“People have become so obsessed with sharing pictures of their food on social media that they may choose a specific dish at a restaurant because of its ‘Instagram quality,’” says White. “People want to choose [a food that’s] more intricate, exciting or fancy so that they can share
it on Instagram and get a lot of likes on it.” Score one for nutrition: A vibrant mixed-berry salad will always upstage a lopsided fast-food sundae—in both nutrients and visual appeal.
For tips on getting great food shots for social media, see the “Photographing Meals for Maximum Appeal” sidebar.
Sharing Recipes And Food Prep On Social Media
Photos are one way to spread nutrition messages on social media. However, many experts rely on video, slideshows and infographics as well, because these media allow you to share a recipe or demonstrate clever food-prep hacks in short, easy-to-implement tutorials.
“Every time I scroll down my Facebook newsfeed, I see a ‘Tasty’ video [from BuzzFeed],” says White. “These videos are short and visually attractive. They use pictures and very few words to get their recipe across. They are eye-catching, which I believe also makes people more interested in stopping to watch them. This ultimately convinces [people] to try the recipe.” Mohr agrees that videos make it easy to try out a recipe in an easy-to-consume format. “All the information is right there,” he says.
For the most part, advises Smart, you’ll want to keep your message simple. However, you can also relay more detailed nutrition information with the right medium. For Smart, Facebook’s live-streaming feature works well, allowing her to interact with viewers in real time. “The beauty of Facebook Live is that the video can be watched later, increasing the chances of the information being shared,” she says. This could expand your reach to new audiences. (For more about Facebook Live, see “Using Live Video to Promote Your Services” in the October 2016 issue of IDEA Fitness Journal.)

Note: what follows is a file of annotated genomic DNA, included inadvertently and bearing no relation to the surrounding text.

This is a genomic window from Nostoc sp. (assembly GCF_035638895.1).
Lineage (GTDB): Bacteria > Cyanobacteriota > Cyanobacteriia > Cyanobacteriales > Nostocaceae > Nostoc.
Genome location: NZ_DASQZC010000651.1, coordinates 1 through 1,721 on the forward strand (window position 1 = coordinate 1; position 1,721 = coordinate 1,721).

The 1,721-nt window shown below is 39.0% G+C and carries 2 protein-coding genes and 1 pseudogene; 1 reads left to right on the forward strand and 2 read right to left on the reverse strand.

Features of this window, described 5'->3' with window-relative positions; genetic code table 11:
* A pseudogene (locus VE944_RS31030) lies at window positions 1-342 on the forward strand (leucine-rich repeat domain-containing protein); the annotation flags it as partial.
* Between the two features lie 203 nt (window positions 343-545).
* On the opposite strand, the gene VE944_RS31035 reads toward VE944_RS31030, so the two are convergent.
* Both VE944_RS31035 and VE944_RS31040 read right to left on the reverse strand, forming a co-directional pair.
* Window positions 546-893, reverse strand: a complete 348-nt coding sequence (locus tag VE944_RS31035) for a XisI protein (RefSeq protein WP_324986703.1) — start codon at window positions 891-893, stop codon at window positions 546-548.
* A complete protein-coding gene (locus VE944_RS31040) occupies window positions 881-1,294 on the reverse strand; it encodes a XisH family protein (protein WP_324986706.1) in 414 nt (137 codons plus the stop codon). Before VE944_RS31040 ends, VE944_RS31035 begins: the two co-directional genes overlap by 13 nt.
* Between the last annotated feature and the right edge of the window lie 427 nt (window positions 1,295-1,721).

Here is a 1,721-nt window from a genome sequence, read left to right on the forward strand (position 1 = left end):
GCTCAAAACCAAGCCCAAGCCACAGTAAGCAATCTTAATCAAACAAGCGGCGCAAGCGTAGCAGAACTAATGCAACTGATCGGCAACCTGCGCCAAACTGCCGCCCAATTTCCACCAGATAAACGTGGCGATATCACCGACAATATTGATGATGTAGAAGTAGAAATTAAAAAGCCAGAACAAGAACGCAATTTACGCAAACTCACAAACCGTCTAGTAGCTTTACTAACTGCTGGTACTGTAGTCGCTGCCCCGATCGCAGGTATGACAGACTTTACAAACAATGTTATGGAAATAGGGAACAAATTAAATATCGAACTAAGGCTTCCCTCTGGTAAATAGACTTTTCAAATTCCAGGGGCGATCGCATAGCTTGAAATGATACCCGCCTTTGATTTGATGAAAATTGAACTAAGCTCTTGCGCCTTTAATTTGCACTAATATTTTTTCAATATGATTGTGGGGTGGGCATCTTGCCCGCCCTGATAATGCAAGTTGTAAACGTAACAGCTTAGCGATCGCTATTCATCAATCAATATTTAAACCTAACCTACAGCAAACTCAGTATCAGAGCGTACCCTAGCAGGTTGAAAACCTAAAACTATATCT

Other formats to try include photos or illustrations of food-portion sizes and infographics of recipes. These work on any of the social channels—Facebook, Instagram, Twitter. But Pinterest seems to be an especially effective space for this content.
“Pinterest provides lots of ideas for new ways to cook or prep food,” says White. “For example, I often see posts about prepping a salad and dividing it into containers for the week, or posts about freezing smoothie ingredients in separate bags so you can easily dump the bag in a blender, add liquid and blend, all in about 2 minutes.” It’s also easy to spread the message on Pinterest, as people re-pin content they like to their own Pinterest boards.
Finally, regardless of which post type or social platform you favor, consider what message(s) your audience will relate to the most. Mohr reminds us that sometimes it’s okay to feature foods that come across as more “real” and approachable to the average eater. “No one ever shares themselves around a plate of pizza, unless it has a cauliflower crust and 7,000 veggies on top,” he says. “Share some recipes that aren’t ‘perfect’ but still taste good.”
Your Nutrition Message Matters On Social Media
The internet is rife with messages about nutrition—some of them questionable at best. Use social media to amplify your own expert voice. People need it! “There’s no way for us to get rid of the things that inexperienced people are posting,” says White, “but we can post our own information and evidenced-based research and hope that people look at credentials when believing a source of information.”
Beyond the education, consider that social media is the perfect forum for sharing food-related content. After all, food is social; it’s a natural touch-point for bonding with others. “Food connects us all and has forever,” says Mohr. “Sharing pictures/videos on social media gives people that sense of connection without being together.”